Yesterday we featured a Q&A with celeb trainer David Kirsch. And today, as promised, we’re reviewing his workout DVD The Ultimate New York Body Plan. Before I begin, let me clarify one thing: When David says “ultimate” in his DVD title, he means it. This DVD is no joke, and it’s not for the faint of heart (or the workout novice).
Through a number of customizable workout options, David gets every part of your body burning with a combo of strength, agility, core and cardio moves. Think squats plus overhead raises, a sumo squat combo with sidekick, and push-ups with one leg up that move to side planks. Not. Easy. Some of the more inventive combo moves he calls his “signature moves,” which kind of rubbed me the wrong way because he seemed to be bragging about it, but he does keep Heidi Klum hot, so he has a reason to boast. And, for the record, many of his moves are unique and very effective as I was very, very sore the day the next day.
For the exercises, you use 3- to 5-pound dumbbells (I’d err on the lighter side except for the chest exercises), a medicine ball, a mat, a stability ball and a towel—unless you’re cool with a puddle of sweat in the living room. If you don’t have a medicine ball, you can swap a dumbbell for most of the medicine ball exercises. If you don’t have a stability ball though, you really can’t sub for it, and I wouldn’t even recommend trying to. I’ve never tried a workout DVD that used a ball more effectively and creatively. And it’s not just for abs. David has you on the ball for incline chest presses, hamstring curls, push-ups, planks and more. The stability ball fun never ends.
The DVD includes six workout options. First, David runs you through a 10-minute fitness test that gauges your ability to do some of those “signature moves.” Then, based on how easy or hard the test was, you transition directly to the core program or start with the less intense pre-core program and graduate to the full core program later. The core program is a 45-minute sweat-athon of the most challenging full-body moves, while the pre-core workout is a 15-minute abridged version of the core program. I also found the pre-core program to be a great option when you don’t have a full 45 minutes to work out.
Then, David also gives you a 15-minute upper body and abs section (think lots of shoulders and ab torture on the ball), a 15-minute legs and butt section (think weighted donkey kicks and fire hydrants), and lastly, a 5-minute stretching cool down. The core program is definitely the most challenging section on the DVD, but the shorter sections aren’t cake.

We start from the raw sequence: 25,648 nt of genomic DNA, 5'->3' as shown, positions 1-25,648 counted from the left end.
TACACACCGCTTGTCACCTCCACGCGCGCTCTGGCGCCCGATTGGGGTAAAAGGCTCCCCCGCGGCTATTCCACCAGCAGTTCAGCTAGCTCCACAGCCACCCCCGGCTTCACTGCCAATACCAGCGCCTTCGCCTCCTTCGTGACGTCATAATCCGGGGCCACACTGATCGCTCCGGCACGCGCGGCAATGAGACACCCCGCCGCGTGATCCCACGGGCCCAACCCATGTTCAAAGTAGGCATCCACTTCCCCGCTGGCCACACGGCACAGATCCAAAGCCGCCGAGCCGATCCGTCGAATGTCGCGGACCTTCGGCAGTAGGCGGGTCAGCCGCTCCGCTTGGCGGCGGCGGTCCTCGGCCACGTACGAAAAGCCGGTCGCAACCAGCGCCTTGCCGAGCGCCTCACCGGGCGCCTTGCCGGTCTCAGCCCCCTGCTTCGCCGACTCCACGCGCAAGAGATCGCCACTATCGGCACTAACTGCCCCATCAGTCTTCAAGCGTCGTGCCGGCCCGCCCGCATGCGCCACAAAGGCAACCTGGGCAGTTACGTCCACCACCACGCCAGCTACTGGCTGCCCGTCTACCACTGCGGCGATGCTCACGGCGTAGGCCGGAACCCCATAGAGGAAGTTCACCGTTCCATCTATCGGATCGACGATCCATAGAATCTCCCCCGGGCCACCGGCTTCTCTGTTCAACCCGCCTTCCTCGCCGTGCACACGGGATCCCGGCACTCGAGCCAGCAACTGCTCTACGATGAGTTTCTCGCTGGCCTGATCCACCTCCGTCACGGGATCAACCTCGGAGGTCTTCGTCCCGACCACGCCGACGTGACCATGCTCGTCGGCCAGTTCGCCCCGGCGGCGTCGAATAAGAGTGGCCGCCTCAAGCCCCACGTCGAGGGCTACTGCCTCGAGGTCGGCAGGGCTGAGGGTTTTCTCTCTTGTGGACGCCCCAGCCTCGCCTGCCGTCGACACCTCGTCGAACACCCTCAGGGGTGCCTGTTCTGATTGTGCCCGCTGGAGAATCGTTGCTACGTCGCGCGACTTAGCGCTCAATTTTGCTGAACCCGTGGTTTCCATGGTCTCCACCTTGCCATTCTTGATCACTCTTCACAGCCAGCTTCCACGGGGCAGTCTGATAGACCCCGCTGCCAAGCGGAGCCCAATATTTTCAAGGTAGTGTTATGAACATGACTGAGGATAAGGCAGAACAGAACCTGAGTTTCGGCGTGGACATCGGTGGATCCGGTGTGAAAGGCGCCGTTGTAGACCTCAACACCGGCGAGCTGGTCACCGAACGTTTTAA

What is nice is that even though you have light weights, David rarely has you do more than 10-20 reps of any exercise, and most are closer to 10-12. This fact greatly helped me to push myself, as I knew there were just a few reps left. Also, David does A TON of different exercises in all of the sections, so someone with exercise ADD (ahem, myself) stays engaged.
The set of the DVD is pretty cool. David and his two homies kick it outside with New York City in the background. The production quality is a little on the low-budget side because you occasionally hear the wind blowing, and the music isn’t anything to write home about, but it’s not unforgivable. (It’s only really terrible in the DVD’s intro, which is worth checking out because it’s so cheesy and very SNL-like.)
David himself is quite the character, too. He’s very intense, and although in spots I think he’s joking about “sexifying” your muscles, I’m not sure because in the next sentence he’s telling you about how wonderfully “sinewy” your muscles will be. And that’s just weird. He also strongly resembles Christopher Walken. Only with more muscle.
At times his cuing is spot-on, and at times it’s totally absent. He rarely shows modifications for exercises, including when he does clapping push-ups, which really turned me off. I did two of them and then modified to basic push-ups on my knees. However, David is full of words of encouragement and makes sure to tell you a number of times that working out isn’t just about “sexifying,” it’s about self-empowerment, which I dig.
FBG Rating (Out of 5):
Long-Term Likeability: ★★★★★
Fun Factor: ★★★
Meets Expectations: ★★★★★
Fit Bottom line: For regular exercisers who want an advanced challenge (and don’t mind working out with Christopher Walken as their trainer), this is a DVD that you won’t get bored with. And it just might give you sinewy muscles. Oh, the hotness. —Jenn
Want to try this yourself and live in the U.S.? Enter to win a copy of this workout DVD by commenting below or emailing us at firstname.lastname@example.org by next Thursday. (If you’re dying to try it and not ready to chance not winning it or not, buy it on Amazon for cheap.)